For a long time, the federal government has given millions in taxpayer-funded subsidies to companies that want to mine for coal on public land — money that could go toward education, defense, and paying down our country’s massive debt. Fortunately, the Department of Interior has stepped up to do something about this problem by introducing a rule to revisit the way royalties are charged on coal that is mined on public land.
Unfortunately, Montana Congressman Ryan Zinke is on the brink of introducing a plan to to block work on Interior’s proposed rule to update how coal is valued. Interior’s rule is aimed at modernizing an old rule that essentially allows companies to dodge the royalties owed to the public for production on public lands—cheating taxpayers out of their fair share.
Rep. Zinke, however, doesn’t like Interior’s proposed change—and it’s no wonder, given the outcry from some of his biggest backers, the coal industry. Back in April, the coal industry put up a big stink in an effort to extend the comment period on the rule. They were able to secure an extension, in part because they got a number of elected officials—to whom they’d donated money—to send in a letter that was almost verbatim what the coal companies themselves had sent to Interior.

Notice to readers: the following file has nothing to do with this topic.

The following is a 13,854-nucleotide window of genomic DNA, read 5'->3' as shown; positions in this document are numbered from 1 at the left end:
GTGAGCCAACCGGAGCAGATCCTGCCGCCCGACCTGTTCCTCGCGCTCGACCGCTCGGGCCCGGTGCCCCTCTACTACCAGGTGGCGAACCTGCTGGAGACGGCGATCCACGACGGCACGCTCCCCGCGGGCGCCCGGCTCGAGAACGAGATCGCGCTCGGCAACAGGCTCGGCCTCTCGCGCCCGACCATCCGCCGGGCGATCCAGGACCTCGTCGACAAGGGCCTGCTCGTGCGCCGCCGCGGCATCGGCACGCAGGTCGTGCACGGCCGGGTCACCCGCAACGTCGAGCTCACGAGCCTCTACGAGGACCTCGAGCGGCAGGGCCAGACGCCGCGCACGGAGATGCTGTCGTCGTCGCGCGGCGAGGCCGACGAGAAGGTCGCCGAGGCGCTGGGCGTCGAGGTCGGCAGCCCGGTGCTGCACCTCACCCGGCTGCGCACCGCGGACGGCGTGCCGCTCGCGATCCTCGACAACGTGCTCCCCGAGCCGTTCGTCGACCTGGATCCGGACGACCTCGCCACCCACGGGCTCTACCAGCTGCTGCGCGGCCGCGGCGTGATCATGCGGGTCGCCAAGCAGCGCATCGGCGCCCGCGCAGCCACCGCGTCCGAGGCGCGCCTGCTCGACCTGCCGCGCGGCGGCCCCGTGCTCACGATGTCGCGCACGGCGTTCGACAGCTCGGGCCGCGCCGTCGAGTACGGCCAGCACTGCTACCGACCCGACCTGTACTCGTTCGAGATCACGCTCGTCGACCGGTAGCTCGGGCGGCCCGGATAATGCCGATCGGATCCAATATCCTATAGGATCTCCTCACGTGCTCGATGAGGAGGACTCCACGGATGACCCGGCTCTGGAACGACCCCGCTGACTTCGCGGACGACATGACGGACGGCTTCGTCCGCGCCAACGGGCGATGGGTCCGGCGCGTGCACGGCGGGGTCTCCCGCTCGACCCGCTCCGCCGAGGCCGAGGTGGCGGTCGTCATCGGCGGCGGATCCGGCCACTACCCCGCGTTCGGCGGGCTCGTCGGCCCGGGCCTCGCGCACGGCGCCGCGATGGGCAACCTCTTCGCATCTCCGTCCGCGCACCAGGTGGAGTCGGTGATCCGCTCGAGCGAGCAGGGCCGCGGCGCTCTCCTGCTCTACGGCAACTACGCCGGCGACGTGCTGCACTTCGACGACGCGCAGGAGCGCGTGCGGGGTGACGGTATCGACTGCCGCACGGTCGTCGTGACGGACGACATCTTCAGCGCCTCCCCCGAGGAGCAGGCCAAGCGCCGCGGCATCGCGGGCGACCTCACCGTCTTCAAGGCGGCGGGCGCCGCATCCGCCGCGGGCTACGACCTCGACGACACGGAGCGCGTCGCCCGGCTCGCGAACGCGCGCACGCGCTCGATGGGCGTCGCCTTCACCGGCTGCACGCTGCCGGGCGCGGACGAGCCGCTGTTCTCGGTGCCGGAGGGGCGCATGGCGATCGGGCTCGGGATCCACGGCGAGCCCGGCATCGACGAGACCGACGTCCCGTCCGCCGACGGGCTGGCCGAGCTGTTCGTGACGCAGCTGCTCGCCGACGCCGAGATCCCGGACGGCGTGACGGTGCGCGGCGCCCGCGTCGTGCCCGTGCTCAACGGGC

If you need proof, look no further—Rep. Zinke has received nearly $10,000 total in campaign contributions from the Alpha Natural Resources PAC, the Arch PAC, and from the Peabody Energy Corporation PAC since 2013. And guess who, coincidentally, happen to be among the major producers in the Powder River Basin? That’s right, you guessed it—those same three companies.
The math is pretty clear: Coal companies can spend a little to back a Congressman who will protect their massive taxpayer-funded subsidies. That’s a good deal for coal companies and Rep. Zinke, but it’s bad for the rest of us.